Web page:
Whether or not you may legally take pictures of people without their permission is a question for which the answer is yes or no, depending on the situation. In public places, you may take pictures of people without legal ramifications. Although they may express outrage and threaten to call police, they have no legal grounds to do so. However, you can find yourself in trouble if you take a picture of the manager of a store without his consent, because the leader of an establishment can ask you to leave if he feels you are interfering with his attempts to sell.
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It is legal to photograph private citizens in public areas, such as city streets, sidewalks or shopping malls without seeking their consent, according to veteran photographer Andrew Hudson. However, you may not aim a camera over a neighbour's fence without receiving his permission to do so. But you can take a picture of the same neighbour as he is strolling down the street walking his dog.
The law allows you to photograph children in public places without first receiving their parents' permission. This includes public areas, such as playgrounds. You may take a picture of a group of children on swing sets while adults or older kids push them, for example. However, it is wise to ask for school officials' permission to photograph children while on school property if you wish to take pictures of them during the course of the academic day. Laws may exist in your community restricting access to children while on school grounds.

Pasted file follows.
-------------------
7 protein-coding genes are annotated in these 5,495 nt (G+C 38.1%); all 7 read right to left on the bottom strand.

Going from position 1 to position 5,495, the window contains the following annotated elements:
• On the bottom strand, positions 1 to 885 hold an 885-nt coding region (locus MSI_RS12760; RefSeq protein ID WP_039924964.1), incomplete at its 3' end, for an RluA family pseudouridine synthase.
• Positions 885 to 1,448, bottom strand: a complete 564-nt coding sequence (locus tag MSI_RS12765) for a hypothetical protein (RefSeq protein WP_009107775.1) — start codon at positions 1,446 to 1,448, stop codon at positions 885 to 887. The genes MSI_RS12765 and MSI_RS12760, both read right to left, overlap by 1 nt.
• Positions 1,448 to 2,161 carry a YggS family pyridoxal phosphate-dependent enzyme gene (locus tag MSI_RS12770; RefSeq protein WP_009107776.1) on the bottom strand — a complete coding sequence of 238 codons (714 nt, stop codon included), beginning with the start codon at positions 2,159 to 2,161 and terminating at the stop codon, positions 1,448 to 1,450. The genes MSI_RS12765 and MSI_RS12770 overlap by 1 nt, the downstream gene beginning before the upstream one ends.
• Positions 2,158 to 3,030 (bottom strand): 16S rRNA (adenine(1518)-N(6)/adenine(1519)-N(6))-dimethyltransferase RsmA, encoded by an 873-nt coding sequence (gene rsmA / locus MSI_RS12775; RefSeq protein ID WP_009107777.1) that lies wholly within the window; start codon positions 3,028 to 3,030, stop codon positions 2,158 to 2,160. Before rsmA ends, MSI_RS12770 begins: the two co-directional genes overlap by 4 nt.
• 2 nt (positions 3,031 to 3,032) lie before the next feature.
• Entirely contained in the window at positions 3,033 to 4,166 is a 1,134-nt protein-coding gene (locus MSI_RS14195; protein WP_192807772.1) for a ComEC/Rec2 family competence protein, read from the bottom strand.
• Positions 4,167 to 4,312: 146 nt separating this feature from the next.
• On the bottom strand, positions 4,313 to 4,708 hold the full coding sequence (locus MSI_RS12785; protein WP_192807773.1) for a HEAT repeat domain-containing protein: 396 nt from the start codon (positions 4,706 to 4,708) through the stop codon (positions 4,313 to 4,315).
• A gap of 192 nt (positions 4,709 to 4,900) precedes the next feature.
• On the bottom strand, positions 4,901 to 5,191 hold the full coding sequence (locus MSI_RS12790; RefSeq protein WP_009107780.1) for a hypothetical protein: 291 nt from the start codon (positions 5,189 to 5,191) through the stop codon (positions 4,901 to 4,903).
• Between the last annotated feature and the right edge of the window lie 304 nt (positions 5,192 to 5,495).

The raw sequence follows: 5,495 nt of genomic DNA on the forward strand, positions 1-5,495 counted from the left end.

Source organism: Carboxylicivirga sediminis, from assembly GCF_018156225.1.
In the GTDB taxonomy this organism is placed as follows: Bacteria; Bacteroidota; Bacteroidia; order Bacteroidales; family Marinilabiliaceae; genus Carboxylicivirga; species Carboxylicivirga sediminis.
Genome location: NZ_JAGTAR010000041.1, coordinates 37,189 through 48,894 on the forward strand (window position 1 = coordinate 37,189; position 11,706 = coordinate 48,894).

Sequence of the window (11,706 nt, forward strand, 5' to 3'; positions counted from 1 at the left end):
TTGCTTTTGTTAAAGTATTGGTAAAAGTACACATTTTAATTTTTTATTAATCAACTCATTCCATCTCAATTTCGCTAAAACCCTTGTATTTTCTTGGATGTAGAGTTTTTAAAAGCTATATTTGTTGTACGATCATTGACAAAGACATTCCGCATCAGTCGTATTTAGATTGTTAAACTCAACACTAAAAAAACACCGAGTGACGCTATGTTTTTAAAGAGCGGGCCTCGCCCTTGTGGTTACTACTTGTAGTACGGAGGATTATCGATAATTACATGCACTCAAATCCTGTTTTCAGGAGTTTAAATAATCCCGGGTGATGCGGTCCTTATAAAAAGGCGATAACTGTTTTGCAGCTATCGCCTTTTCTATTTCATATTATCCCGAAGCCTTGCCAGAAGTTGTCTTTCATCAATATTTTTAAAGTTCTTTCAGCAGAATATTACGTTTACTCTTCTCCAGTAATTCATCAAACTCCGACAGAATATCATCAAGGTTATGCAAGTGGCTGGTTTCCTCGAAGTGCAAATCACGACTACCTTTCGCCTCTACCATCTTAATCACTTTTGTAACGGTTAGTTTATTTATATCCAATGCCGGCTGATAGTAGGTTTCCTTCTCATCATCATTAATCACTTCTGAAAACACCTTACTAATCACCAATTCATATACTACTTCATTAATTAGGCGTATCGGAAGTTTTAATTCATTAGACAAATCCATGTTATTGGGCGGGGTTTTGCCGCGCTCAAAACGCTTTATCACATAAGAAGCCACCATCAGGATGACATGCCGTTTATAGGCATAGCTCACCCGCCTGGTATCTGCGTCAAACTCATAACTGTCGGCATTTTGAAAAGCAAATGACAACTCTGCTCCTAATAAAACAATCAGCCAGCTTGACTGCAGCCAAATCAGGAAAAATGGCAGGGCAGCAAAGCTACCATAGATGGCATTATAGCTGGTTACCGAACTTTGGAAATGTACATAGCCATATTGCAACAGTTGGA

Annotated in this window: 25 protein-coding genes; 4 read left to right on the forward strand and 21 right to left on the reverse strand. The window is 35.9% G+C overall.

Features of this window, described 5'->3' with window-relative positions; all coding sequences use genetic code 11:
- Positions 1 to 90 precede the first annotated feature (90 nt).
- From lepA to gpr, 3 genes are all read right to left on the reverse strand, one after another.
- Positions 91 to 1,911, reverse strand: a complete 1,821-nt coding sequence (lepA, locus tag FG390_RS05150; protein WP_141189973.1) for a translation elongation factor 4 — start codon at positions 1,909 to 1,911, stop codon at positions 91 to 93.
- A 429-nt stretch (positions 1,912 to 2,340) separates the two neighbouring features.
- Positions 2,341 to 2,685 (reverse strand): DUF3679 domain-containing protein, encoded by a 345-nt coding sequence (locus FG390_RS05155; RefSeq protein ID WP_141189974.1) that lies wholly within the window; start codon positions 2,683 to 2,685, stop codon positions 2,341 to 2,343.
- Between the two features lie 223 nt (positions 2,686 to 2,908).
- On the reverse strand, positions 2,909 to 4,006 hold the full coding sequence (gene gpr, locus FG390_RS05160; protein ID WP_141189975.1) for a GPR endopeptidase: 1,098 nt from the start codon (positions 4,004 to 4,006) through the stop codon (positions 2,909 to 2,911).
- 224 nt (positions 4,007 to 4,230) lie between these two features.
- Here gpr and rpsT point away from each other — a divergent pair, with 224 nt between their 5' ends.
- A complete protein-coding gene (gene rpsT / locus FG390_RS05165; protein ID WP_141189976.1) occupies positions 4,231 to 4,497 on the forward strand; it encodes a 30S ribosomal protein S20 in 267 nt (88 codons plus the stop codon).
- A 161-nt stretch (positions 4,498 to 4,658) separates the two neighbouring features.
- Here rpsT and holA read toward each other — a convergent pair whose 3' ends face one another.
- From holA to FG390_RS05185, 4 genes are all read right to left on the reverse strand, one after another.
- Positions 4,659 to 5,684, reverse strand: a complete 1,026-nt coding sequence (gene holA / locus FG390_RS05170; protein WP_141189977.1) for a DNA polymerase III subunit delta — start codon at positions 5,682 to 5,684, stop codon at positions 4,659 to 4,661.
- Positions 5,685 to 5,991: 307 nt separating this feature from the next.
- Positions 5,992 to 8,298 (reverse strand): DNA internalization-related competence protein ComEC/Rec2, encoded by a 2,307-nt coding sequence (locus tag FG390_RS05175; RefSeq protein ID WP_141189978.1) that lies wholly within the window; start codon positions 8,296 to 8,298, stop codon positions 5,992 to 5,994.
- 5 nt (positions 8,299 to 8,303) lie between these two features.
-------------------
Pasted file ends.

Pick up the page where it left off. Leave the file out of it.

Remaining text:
Law Enforcement Officers/First Responders
Law enforcement officials are among the types of people that attorney Bert Krages lists among people you may freely photograph. First responders, such as police and firefighters are fair game. However, take care in knowing and observing city or state laws requiring that you must remain a certain number of feet away from a police arrest or contact scene, or you could get yourself in trouble.
If a person expects a degree of privacy at a given time while doing a certain activity, you may not take pictures of him, according to attorney Andrew Flusche. For example, aiming your camera at someone using a bathroom is illegal, as is photographing someone while she is withdrawing money at an automatic teller machine, as the Photojojo website points out. Also, as Lawyers.com points out, you cannot take pictures on public transportation, or government-owned property, such as state capitols, military bases, jails or prisons unless you ask the heads of these institutions for permission.
You can legally take pictures of celebrities as long as they're in public, Hudson says. However, you may face liability if you take pictures for the purpose of selling them, placing them on a website in which you are anticipating upfront pay, or passive income from clicks on a blog, or other type of website. It is illegal to exploit a celebrity's likeness or image for money.
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